David Walliams: Bigger than Little Britain

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David Walliams is unstoppable. Along with the partnership of Matt Lucas, the comedy programme Little Britain redefined the sketch show scene in the UK, gaining a clutch of Baftas, and spawning a torrent of criticism and catchphrases in the process. The show sparked the new oxymoronic phenomenon of ‘cult-mainstream comedy’: its off-the-wall humour was broadcast at primetime slots on BBC1, and primary school children to pensioners gleefully soaked up the show’s refrains.

After giving a talk at the Oxford Union and then an obligatory session posing for photos and fulfilling requests to record phone messages for siblings/grandparents/tutors, David Walliams sat down with OxStu to talk to us about being booed off stage, swimming in cold water and his concern over MSG in Chinese takeaways.

David began his career by studying Drama at Bristol University, where he met his best friend and work partner Matt Lucas, and the seeds of a golden comedy duo were sown. However, success in the comedy world was not something that comes about instantly, which David is keen to point out.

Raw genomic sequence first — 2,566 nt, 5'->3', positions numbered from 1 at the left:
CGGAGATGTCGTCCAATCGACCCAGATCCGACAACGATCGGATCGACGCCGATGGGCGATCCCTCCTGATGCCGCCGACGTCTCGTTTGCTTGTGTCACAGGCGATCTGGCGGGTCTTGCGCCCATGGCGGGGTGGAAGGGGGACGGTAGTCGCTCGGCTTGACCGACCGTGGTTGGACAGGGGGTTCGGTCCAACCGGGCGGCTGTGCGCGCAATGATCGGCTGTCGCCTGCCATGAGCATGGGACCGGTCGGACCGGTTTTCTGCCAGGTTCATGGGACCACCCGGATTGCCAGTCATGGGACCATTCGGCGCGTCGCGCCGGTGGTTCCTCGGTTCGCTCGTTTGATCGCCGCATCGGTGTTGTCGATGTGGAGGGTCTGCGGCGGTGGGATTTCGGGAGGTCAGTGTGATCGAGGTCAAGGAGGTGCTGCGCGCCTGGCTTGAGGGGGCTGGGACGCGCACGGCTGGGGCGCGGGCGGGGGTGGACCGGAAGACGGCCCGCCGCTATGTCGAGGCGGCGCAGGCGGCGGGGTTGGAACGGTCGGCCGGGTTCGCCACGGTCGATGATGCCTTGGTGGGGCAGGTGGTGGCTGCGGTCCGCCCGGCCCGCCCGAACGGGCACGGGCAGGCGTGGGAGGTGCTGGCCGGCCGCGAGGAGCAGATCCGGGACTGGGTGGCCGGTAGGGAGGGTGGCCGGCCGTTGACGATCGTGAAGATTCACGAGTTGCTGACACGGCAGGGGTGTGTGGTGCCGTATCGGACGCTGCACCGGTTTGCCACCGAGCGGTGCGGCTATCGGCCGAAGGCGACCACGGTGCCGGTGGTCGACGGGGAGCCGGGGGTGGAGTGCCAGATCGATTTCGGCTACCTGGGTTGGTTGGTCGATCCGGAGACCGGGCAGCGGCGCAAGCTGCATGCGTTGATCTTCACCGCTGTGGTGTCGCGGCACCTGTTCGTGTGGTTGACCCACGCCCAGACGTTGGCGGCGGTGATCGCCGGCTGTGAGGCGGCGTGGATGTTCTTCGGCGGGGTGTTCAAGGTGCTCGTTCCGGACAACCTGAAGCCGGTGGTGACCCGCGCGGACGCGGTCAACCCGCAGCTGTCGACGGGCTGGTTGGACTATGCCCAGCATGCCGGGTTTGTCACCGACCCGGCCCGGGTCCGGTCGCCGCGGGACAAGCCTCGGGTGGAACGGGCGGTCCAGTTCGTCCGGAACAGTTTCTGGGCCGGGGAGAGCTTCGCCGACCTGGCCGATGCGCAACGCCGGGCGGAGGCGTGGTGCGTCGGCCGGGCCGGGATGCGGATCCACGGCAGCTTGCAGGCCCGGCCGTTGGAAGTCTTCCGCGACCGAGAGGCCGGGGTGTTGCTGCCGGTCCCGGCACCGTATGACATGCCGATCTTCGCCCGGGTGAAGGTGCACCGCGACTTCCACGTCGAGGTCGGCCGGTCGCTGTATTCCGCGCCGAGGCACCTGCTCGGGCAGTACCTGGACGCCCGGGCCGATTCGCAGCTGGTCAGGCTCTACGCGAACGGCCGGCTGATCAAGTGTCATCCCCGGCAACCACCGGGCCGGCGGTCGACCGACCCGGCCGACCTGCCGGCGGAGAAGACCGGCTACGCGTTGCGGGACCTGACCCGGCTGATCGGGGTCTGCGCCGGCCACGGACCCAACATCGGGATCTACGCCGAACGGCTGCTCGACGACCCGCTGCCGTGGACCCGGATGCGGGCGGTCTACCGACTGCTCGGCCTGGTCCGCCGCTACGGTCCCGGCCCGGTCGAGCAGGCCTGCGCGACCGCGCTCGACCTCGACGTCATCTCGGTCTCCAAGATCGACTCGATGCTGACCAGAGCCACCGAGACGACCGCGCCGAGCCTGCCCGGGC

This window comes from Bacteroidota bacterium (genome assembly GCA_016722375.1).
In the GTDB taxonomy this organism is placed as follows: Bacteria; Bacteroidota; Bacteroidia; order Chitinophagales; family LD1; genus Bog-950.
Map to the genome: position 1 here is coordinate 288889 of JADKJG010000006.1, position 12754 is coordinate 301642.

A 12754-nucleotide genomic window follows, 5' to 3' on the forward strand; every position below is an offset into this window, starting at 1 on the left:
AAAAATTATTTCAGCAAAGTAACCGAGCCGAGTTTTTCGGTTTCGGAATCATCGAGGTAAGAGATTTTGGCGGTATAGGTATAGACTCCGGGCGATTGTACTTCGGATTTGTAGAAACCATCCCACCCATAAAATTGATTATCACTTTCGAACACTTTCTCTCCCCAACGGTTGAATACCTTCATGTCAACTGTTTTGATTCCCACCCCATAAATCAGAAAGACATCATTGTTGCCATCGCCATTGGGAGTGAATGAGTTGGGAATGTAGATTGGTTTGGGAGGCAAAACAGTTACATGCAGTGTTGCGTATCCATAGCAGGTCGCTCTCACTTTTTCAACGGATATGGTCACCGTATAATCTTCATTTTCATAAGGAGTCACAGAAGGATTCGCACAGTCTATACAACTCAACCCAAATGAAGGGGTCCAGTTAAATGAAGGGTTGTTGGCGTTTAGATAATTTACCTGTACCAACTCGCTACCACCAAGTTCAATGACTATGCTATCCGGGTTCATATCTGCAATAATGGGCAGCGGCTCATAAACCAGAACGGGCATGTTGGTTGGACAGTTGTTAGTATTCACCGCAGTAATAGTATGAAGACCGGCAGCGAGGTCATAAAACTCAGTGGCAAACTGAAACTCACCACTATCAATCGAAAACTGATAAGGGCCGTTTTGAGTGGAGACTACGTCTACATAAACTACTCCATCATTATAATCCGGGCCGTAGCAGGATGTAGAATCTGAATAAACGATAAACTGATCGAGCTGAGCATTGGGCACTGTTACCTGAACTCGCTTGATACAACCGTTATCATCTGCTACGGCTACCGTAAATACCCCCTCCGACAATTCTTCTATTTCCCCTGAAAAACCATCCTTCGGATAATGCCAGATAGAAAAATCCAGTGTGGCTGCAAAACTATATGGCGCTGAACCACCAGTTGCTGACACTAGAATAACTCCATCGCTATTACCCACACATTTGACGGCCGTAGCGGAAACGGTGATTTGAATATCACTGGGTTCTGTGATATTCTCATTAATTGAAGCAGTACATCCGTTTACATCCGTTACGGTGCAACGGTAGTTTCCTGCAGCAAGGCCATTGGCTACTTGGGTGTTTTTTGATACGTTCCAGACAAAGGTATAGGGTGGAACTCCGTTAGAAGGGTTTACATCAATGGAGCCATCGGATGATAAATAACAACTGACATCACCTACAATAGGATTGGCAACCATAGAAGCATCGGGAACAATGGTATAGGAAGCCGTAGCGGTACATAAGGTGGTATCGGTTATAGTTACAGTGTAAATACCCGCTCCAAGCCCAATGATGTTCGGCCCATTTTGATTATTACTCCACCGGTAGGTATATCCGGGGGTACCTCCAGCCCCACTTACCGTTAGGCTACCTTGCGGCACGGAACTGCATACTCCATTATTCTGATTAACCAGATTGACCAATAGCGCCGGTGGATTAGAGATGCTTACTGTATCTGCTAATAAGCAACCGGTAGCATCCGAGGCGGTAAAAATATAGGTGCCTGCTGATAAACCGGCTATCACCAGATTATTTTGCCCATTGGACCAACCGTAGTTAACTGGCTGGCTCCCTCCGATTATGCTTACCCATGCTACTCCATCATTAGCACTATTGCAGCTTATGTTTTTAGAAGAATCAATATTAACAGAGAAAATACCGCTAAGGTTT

‘When me and Matt did our first gig together, four people turned up and we got a phone call just before we started asking if we could start the show a bit later because three people who were going to watch the show wanted to watch the end of EastEnders. So, we started the show and only had seven people in the audience.’ Yet this was clearly no deterrent. David is clear about the fact that hard work and developing a thick skin are two important factors in becoming successful. After the meagre attendance at his first gig with Matt, he points out ‘but then the next time there were more and more people’. This seems to be at the root of David’s advice to aspiring actors and comics:  ‘there is nothing mystical about it other than you have just got to do it. Lots of people say “I’d love to be a comedian” and then you say “Well, do a stand up gig” and they reply “Oh no, I couldn’t do that” and you think, “Well you’ll never be a comedian”. You need to risk yourself.’